I feel like it’s been events and announcements and self-promotion all around for the past few weeks, and that I’ve been short changing you all on substantial writing about food.
That will change very soon. Promise.
But in the meantime, if you’re in the Philadelphia area, come out and hear me speak tomorrow night at the Barren Hill Tavern and Brewery in Lafayette Hill — on Germantown pike, not too far from Chestnut Hill. I’ll be reprising the talk that I gave at Science on Tap in April – “Culturing Food: History, Health and Fermentation.” But it will be a new audience, with new questions, and (I hope) some slightly spiffed up visuals.
At any rate, it’s part of an event called Pint of Science — a multi-city, International, three day mini-festival that happens in a bunch of cities. The people who run the Philadelphia chapter are super sharp. The other speakers sound fascinating. And did I mention that there is also going to be beer?
Here’s the relevant information: the Barren Hill Tavern & Brewery is at 646 Germantown Pike; the event goes from 6:00 pm to 8:00 pm; mine is the second talk of the night. And though they seem to want you to RSVP here using Eventbrite, registration is in fact free.
Come on out, have a beer, and have a good time. And if you do make it, say hello. I want to meet you!
According to the Oxford English Dictionary, the term inspissated is an adjective meaning: brought to a thick consistence; thickened.
I mention it because in the 1777 volume, A Voyage Toward the South Pole, Captain James Cook speaks of having been given several barrels of inspissated wort — syrup of unfermented beer — to carry aboard the H. M. Bark Endeavour as it sailed to the South Pacific and around the world. It was thought, he writes, that the syrup would require to be fermented with yeast, in the usual way of making beer.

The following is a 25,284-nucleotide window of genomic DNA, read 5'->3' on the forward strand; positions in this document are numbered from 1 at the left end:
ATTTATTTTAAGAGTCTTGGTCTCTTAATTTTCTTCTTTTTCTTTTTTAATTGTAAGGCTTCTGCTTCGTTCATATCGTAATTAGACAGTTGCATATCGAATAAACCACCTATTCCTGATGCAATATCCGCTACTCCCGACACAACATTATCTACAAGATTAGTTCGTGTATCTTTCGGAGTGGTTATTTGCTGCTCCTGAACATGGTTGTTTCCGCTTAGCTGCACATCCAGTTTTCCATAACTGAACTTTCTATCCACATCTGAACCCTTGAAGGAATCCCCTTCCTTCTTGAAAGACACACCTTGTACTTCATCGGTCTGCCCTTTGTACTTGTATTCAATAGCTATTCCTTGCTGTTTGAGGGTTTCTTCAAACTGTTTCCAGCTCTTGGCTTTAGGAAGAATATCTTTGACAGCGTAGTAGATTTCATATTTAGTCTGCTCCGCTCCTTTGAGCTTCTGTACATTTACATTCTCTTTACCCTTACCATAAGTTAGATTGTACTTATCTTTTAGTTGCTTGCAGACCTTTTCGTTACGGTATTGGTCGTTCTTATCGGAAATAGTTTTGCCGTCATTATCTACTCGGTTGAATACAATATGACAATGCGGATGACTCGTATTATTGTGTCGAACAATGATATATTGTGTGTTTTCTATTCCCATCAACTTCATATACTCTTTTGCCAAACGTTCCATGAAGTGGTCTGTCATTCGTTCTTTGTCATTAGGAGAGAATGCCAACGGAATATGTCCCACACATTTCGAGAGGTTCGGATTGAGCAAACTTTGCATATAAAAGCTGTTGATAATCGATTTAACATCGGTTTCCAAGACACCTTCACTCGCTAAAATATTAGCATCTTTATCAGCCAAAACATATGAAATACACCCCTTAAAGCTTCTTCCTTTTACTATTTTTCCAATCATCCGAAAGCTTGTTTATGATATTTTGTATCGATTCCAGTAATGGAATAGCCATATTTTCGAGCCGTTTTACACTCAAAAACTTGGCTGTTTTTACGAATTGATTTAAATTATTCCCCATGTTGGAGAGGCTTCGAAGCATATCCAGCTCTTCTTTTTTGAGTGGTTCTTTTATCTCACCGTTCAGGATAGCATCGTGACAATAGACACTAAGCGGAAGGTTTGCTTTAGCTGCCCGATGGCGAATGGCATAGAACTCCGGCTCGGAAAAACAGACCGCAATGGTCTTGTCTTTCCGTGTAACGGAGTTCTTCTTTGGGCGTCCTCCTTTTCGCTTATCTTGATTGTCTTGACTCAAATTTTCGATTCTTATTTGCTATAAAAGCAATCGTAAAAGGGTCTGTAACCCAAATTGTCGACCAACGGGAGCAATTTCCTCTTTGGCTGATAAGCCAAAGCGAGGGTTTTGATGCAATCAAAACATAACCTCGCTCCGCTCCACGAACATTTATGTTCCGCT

But things do not, apparently, always go as planned at sea. So active was this inspissated wort — because of the heat of the weather, and the agitation of the ship — that it reached the highest state of fermentation all on its own, and evaded all our endeavours to stop it.
If this juice could be kept from fermenting, Cook writes, it certainly would be a most valuable article at sea. But alas. It was not to be.
Those same shipboard conditions that proved so beneficial to the aging of Madeira wine made this particular fermentation experiment a spectacular, perhaps explosive, failure.
And the sailors — poor sailors — were left with a sticky, beery mess to clean.
It wasn’t my plan to start a new mead this past week. On Monday, I thought to myself that this summer might be a good time to test the waters of melomel, fruit mead, a style that I had never attempted before. But later in the summer would be better, I thought, when blackberries were ready, or even once pears had come into their bloom. Definitely, there should be melomel sometime this season. But definitely, that sometime was not now.
And then there were strawberries — buckets and buckets of the best strawberries in the greater Philadelphia area, ripe almost to bursting, at a price that was far too good to be refused.
So I’m making a new beer, probably next weekend. It’ll be a Special Bitter — largely minimalist in hops and grain, and as true to the style as it exists in Britain as I can manage. That means British hops, which I prefer anyway. And it means Maris Otter malt, which has, for the past […]